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Pistachio Nuts • Ian

Flourishing in hot climates, pistachios spread from the Middle East to the Mediterranean,


Flourishing in hot climates, pistachios spread from the Middle East to the Mediterranean, quickly becoming a treasured delicacy among royalty, travelers and common folk alike. The pistachio's high nutritional value and long storage life also made it an indispensable travel item among early explorers and traders. Along with almonds, pistachios were frequently carried by travelers across the ancient Silk Road that connected China with the West.

History of the pistachio

Pistachios are one of the oldest flowering nut trees. Recent archeological evidence suggests that the nuts were being used for foodas early as 7,000 B.C.


Growth habits

The pistachio is a broad, bushy, tree which grows slowly to a height and spread of 25 to 30 feet (7 to 9 m), with one or several trunks. It is deciduous (drops its leaves each year) and dioecious (comes in separate sexes with the male trees bearing pollen and the female trees bearing the nuts). Both male and female trees must be present for fruit to set, or a branch from a male tree may be grafted on a female tree. The trees are wind-pollinated rather than bee-pollinated. The trees are inclined to spread and droop, and may initially need staking. Their open habit and attractive foliage make them valuable ornamentals


Like many other nut trees, the pistachio is alternate bearing - producing a heavy crop one year and a lighter crop the next. Pistachios mature rather slowly, reaching significant production seven to ten years after planting. Peak production is reached at about 20 years. Under favourable conditions pistachio trees live and produce for centuries.

Pistachio trees are very tolerant of drought, frost, heat, and saline soil. They need a sunny position and well-drained soil and do best with deep, infrequent watering. Pistachio trees do poorly in conditions of high humidity, and are susceptible to root rot if they get too much water and the soil is not sufficiently free draining. Since pistachios grow slowly, they do not require large quantities of nitrogen fertilizer. A spring feeding of a complete, balanced fertilizer should be adequate.



Pistachio trees will grow and survive in a wide range of conditions, but thrive in areas which have winters cool enough to break bud dormancy and long, hot summers. Chill requirements are estimated at 600 to 1,500 hours below 7° C, depending on cultivar.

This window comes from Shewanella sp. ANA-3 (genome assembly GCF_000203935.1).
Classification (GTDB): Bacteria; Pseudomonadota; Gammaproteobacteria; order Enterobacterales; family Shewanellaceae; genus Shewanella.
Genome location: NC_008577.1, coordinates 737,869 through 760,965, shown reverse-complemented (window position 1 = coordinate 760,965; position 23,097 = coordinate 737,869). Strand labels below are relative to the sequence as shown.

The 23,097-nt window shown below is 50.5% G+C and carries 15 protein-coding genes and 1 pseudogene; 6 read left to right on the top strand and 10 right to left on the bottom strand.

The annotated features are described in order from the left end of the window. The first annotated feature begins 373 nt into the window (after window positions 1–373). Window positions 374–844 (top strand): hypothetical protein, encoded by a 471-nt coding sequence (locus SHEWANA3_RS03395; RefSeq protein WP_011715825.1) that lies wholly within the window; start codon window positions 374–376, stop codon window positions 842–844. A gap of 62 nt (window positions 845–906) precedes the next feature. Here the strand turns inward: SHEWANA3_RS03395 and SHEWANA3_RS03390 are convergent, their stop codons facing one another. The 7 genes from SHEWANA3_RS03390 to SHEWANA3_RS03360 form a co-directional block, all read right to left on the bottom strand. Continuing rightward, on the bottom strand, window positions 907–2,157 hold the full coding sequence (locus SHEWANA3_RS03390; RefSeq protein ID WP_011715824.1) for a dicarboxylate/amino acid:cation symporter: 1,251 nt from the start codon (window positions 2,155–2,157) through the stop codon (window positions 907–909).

Pruning can be important to commercial growers in order to shape the trees for mechanical harvesting, but less so for the home orchardist. After initial training, little pruning is needed except to remove interfering branches.


Pistachio nuts grow in grape-like clusters and are encased in an outer skin, or hull. When pistachios ripen, the hull turns rosy and the shell within splits naturally. The nuts are harvested when the husk or hull covering the shell becomes fairly loose, usually in late August to early September. Pistachios can be shaken, knocked or handpicked from the tree. A single shaking will bring down the bulk of the matured nuts, which can be caught on a tarp or canvas. A fully mature tree may produce as much as 50 pounds of dry, hulled nuts.


Once pistachios are harvested, the hulls should be removed within a short period of time - no more than 24 hours - to avoid shell staining. (The hull traps moisture that stains the shell if left for a long period of time.) Hulls can be removed by gently rubbing the pistachios together between two towels or in a plastic bag. To enhance splitting, the hulled nuts may then be dipped into water to moisten the shell and spread out in the sun to dry.



The kernels are often eaten whole, either fresh or roasted and salted. About 90% of pistachios are consumed as in-shell snacks. Shelled pistachios are often utilized in ice cream, confections and bakery goods or added to dressings, casseroles, salads and other dishes.

Spread nuts on a cookie sheet in a preheated 120° C (250° F) oven and roast 1-1/2 to 1-3/4 hours, depending upon taste preference. Stir every 30 minutes. Stored in plastic bags pistachios will last for at least 4 to 6 weeks in the refrigerator. Frozen they will last for months.

Salting and roasting

Home roasting allows you to prepare pistachios according to your own personal taste: shorter roasting time for crisp pistachios with minimal roasted flavour, and longer roasting time for a stronger roasted flavour.

To salt the nuts before roasting, dissolve 2 to 3 ounces of salt in 4 ounces of water. Pour this salt solution into a deep saucepan over high heat. Add about 8 to 10 cups of pistachios and stir until all water has evaporated and the salt is deposited on the nuts. Try adding your favourite spices with the salt, giving them your own personal touch.


Good for you

Pistachio nuts are considered one of the prime edible nuts, along with almonds, macadamias and cashews. They are a natural and healthy snack that is very low in saturated fat, high in dietary fibres, and a great source of protein. They also contain lots of essential vitamins, minerals and amino-acids. They are a powerhouse of nutrients. Now, there´s something for a delicious and healthy habit in the New Year …

Marc Vijverberg




 Marc Vijverberg

Marc Vijverberg and Gurli Jakobsen 638 180 284 659 880 444

Guardamar del Segura

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